Orah Winfrey: philanthropist, talk-show host and overall world-saver. Winfrey’s story is truly unforgettable, coming from a rough childhood to becoming one of the most powerful women with a tremendous influence on popular culture.

Despite these amazing attributes I have one large beef with this woman (no, it’s not the meat industry) that I need to put to rest here and now. Winfrey is solely responsible for creating one of the worst public figures of our era: Dr. Phil McGraw.

Winfrey brought Dr. Phil, if that is his real name, on her show from 1998 to 2002 as a “relationship and life strategy expert.” His appearances on Winfrey’s show became increasingly frequent until she finally set him free with “The Dr. Phil Show” in spring 2002 and he has been contaminating our airwaves ever since. Now gaining momentum in its fifth season, with a prime afternoon time slot and a relatively large viewing audience, “The Dr. Phil Show” has the means and capabilities to destroy more lives than just my own.

The general layout of the show is as follows: Dr. Phil has his crew put together a tape of the psychological case at hand for each episode. This tape usually consists of a problematic couple or a person’s destructive behavior in their home setting, in order to give the audience background on how a specific problem is ruining their life. After the black and white reel-tape comes to an emotional close, Dr. Phil has the guests come to the studio audience “to get real” and work it out.

Dr. Phil proceeds to go back and forth asking the most simplistic, plainly obvious questions, to evoke similar and even worse responses from his patients. Through over simplifying every problem to what he calls “the bare bones” Dr. Phil can then easily use one of his 10 scripted answers to attend to the person in need.

Call me a cynic but I’m not really sure how a one-hour show, with commercial breaks, in front of a live-audience qualifies as therapy, or creates anything remotely “life changing.” It was both easy and painful to browse “The Dr. Phil Show” archives to find one that exemplifies a ridiculous situation and even more ridiculous advice. One featured a newly engaged couple in which the future husband, Bill, cannot seem to grow up and accept adult situations and conflicts in a mature manner. Fianc‚e Angee is having a hard time dealing with Bill’s emotional shortcomings. This particular couple was part of a string of episodes eloquently titled “Get My Groom to Grow Up.”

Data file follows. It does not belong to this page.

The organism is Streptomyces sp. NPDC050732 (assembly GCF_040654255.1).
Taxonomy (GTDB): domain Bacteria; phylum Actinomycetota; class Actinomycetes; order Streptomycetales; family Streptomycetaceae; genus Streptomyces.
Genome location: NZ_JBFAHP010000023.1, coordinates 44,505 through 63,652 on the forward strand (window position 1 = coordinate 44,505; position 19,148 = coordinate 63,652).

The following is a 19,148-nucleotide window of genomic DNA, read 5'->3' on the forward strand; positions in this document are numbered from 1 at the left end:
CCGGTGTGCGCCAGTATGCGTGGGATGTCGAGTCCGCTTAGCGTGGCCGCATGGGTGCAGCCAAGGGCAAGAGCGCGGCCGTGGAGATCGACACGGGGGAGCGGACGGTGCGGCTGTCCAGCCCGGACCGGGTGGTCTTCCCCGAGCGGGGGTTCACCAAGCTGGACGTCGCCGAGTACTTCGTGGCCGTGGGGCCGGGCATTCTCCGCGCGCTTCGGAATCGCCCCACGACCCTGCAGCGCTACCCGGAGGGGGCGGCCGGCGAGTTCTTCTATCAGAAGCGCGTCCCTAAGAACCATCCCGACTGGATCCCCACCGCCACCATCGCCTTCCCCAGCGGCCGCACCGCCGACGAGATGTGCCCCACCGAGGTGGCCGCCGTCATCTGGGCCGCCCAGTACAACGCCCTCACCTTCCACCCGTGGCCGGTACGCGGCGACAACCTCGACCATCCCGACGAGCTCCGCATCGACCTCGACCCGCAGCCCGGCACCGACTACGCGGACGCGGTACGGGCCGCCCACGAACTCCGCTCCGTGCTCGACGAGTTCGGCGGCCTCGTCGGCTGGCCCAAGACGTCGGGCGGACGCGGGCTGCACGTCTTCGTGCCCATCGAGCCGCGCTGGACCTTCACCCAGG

As with all Dr. Phil counseling sessions, regardless of the problem at hand, he is continually telling his guests to “better communicate with one another.” Instead of telling these guests you probably should not marry a person that you have significant, irreconcilable problems with, Dr. Phil, the core-getter, comes up with “solutions” because telling someone to break off an engagement does not end with a feel-good experience and a ratings boost.

I often analyze why anyone would take advice from this bald man with such a vacant expression. My only hope is these guests are just seeking their 15 minutes of fame and not taking anything seriously, or else we are all in big trouble.

What sends the Dr. Phil fiasco over the top, is not the fact that he is also somehow a published author, but that his wife Robin McGraw, with no psychological training whatsoever, has jumped onto the bandwagon to give out her endless supply of useless tidbits.

On Web sites and through her new book, she discusses her enlightened perspective on marriage and motherhood, something that only half of the world population has also experienced and would be equally as credible to discuss.

The afternoon show ropes in viewers by getting them to believe that not only is he saving the guest from a lifelong struggle with inner demons, but that viewers have the same problems and will lead a destructive life without his guidance.

I believe it is the housewives watching the show at 3 p.m. weekdays who are the true victims, taking the full brunt of the brainwashing, to which the extent of the damage may never fully be known.

So the next time you come across hard times and feel like you may need to get some tough love and work it out with the big guy, turn off the TV. Americans have problems, but one of our biggest may very well be Dr. Phil himself.

Cassie Gaeto is a journalism junior and Mustang Daily staff writer.

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